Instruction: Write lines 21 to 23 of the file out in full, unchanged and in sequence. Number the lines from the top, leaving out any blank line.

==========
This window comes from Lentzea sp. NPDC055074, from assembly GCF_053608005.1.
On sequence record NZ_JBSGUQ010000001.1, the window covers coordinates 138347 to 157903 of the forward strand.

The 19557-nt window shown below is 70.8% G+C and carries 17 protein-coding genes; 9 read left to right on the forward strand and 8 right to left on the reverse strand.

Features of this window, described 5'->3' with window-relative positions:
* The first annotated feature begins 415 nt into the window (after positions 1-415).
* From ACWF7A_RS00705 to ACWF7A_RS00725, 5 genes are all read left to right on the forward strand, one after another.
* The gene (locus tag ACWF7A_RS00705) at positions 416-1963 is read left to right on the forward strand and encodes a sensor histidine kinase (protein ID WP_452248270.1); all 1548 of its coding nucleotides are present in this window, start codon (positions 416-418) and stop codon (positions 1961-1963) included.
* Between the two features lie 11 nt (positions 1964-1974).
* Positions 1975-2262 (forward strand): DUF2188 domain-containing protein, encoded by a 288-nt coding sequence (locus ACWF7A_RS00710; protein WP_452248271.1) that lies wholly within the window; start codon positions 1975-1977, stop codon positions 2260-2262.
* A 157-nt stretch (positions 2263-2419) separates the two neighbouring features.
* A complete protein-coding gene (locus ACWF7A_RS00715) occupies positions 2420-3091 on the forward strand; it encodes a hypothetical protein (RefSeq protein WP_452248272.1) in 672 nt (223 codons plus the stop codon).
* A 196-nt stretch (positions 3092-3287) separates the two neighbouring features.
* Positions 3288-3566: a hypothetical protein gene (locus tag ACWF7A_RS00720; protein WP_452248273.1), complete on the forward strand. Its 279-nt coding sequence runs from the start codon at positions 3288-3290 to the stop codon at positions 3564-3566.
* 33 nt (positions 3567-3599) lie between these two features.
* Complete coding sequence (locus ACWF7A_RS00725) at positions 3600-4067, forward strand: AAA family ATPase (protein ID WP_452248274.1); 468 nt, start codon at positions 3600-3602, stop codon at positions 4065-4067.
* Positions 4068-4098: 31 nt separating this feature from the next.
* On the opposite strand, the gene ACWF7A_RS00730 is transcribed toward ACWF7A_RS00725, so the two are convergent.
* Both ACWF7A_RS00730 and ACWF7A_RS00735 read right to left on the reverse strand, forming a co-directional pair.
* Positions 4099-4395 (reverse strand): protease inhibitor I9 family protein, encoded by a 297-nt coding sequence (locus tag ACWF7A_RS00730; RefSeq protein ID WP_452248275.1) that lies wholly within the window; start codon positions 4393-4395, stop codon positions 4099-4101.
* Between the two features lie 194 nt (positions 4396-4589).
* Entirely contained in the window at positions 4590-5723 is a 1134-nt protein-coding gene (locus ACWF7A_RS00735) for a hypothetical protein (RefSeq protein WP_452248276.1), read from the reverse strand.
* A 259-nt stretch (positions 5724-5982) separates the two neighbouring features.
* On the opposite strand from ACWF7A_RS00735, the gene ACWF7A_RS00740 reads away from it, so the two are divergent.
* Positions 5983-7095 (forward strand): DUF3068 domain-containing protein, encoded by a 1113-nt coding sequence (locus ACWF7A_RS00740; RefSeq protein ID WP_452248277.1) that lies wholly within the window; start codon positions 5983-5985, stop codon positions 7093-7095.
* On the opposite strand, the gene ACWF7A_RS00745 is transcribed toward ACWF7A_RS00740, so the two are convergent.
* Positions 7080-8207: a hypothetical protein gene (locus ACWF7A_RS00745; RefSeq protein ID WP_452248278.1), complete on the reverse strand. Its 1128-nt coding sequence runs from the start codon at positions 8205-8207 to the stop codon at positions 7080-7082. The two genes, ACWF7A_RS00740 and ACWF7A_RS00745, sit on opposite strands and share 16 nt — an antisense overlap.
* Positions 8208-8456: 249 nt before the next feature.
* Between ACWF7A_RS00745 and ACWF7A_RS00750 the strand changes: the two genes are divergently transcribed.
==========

* Entirely contained in the window at positions 4590-5723 is a 1134-nt protein-coding gene (locus ACWF7A_RS00735) for a hypothetical protein (RefSeq protein WP_452248276.1), read from the reverse strand.
* A 259-nt stretch (positions 5724-5982) separates the two neighbouring features.
* On the opposite strand from ACWF7A_RS00735, the gene ACWF7A_RS00740 reads away from it, so the two are divergent.